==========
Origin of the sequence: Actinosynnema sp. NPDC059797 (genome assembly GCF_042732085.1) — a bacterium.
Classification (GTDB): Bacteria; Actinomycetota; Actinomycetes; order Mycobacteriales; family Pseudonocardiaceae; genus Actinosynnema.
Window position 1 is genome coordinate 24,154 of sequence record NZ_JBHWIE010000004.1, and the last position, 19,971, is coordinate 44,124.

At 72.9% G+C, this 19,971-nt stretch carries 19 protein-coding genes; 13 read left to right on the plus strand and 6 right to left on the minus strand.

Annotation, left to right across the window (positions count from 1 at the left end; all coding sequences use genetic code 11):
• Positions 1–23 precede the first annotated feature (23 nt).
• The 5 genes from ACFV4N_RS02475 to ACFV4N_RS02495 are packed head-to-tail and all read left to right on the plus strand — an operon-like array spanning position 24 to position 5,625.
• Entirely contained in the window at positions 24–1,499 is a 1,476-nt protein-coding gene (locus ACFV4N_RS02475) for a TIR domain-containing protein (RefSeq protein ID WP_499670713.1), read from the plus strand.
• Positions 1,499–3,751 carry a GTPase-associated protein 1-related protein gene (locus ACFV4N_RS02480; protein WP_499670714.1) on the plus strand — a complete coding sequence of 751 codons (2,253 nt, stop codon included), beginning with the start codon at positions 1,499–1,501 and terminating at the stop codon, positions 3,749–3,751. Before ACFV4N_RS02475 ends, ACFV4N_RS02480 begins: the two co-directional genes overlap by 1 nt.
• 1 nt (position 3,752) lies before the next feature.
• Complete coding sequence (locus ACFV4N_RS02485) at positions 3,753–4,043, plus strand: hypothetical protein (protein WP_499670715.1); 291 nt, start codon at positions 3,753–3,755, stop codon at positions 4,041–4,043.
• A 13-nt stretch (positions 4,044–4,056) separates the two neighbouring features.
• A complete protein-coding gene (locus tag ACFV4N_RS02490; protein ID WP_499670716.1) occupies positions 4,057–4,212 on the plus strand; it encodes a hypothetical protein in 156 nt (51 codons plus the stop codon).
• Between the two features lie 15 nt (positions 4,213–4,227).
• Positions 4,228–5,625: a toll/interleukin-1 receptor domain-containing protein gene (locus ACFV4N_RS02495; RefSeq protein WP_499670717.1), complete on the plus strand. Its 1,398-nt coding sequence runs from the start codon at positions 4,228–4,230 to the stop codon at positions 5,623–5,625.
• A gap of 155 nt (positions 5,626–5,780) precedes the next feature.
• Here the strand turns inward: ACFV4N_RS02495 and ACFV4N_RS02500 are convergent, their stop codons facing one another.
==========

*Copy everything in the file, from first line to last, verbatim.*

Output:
Origin of the sequence: Actinosynnema sp. NPDC059797 (genome assembly GCF_042732085.1) — a bacterium.
Classification (GTDB): Bacteria; Actinomycetota; Actinomycetes; order Mycobacteriales; family Pseudonocardiaceae; genus Actinosynnema.
Window position 1 is genome coordinate 24,154 of sequence record NZ_JBHWIE010000004.1, and the last position, 19,971, is coordinate 44,124.

At 72.9% G+C, this 19,971-nt stretch carries 19 protein-coding genes; 13 read left to right on the plus strand and 6 right to left on the minus strand.

Annotation, left to right across the window (positions count from 1 at the left end; all coding sequences use genetic code 11):
• Positions 1–23 precede the first annotated feature (23 nt).
• The 5 genes from ACFV4N_RS02475 to ACFV4N_RS02495 are packed head-to-tail and all read left to right on the plus strand — an operon-like array spanning position 24 to position 5,625.
• Entirely contained in the window at positions 24–1,499 is a 1,476-nt protein-coding gene (locus ACFV4N_RS02475) for a TIR domain-containing protein (RefSeq protein ID WP_499670713.1), read from the plus strand.
• Positions 1,499–3,751 carry a GTPase-associated protein 1-related protein gene (locus ACFV4N_RS02480; protein WP_499670714.1) on the plus strand — a complete coding sequence of 751 codons (2,253 nt, stop codon included), beginning with the start codon at positions 1,499–1,501 and terminating at the stop codon, positions 3,749–3,751. Before ACFV4N_RS02475 ends, ACFV4N_RS02480 begins: the two co-directional genes overlap by 1 nt.
• 1 nt (position 3,752) lies before the next feature.
• Complete coding sequence (locus ACFV4N_RS02485) at positions 3,753–4,043, plus strand: hypothetical protein (protein WP_499670715.1); 291 nt, start codon at positions 3,753–3,755, stop codon at positions 4,041–4,043.
• A 13-nt stretch (positions 4,044–4,056) separates the two neighbouring features.
• A complete protein-coding gene (locus tag ACFV4N_RS02490; protein ID WP_499670716.1) occupies positions 4,057–4,212 on the plus strand; it encodes a hypothetical protein in 156 nt (51 codons plus the stop codon).
• Between the two features lie 15 nt (positions 4,213–4,227).
• Positions 4,228–5,625: a toll/interleukin-1 receptor domain-containing protein gene (locus ACFV4N_RS02495; RefSeq protein WP_499670717.1), complete on the plus strand. Its 1,398-nt coding sequence runs from the start codon at positions 4,228–4,230 to the stop codon at positions 5,623–5,625.
• A gap of 155 nt (positions 5,626–5,780) precedes the next feature.
• Here the strand turns inward: ACFV4N_RS02495 and ACFV4N_RS02500 are convergent, their stop codons facing one another.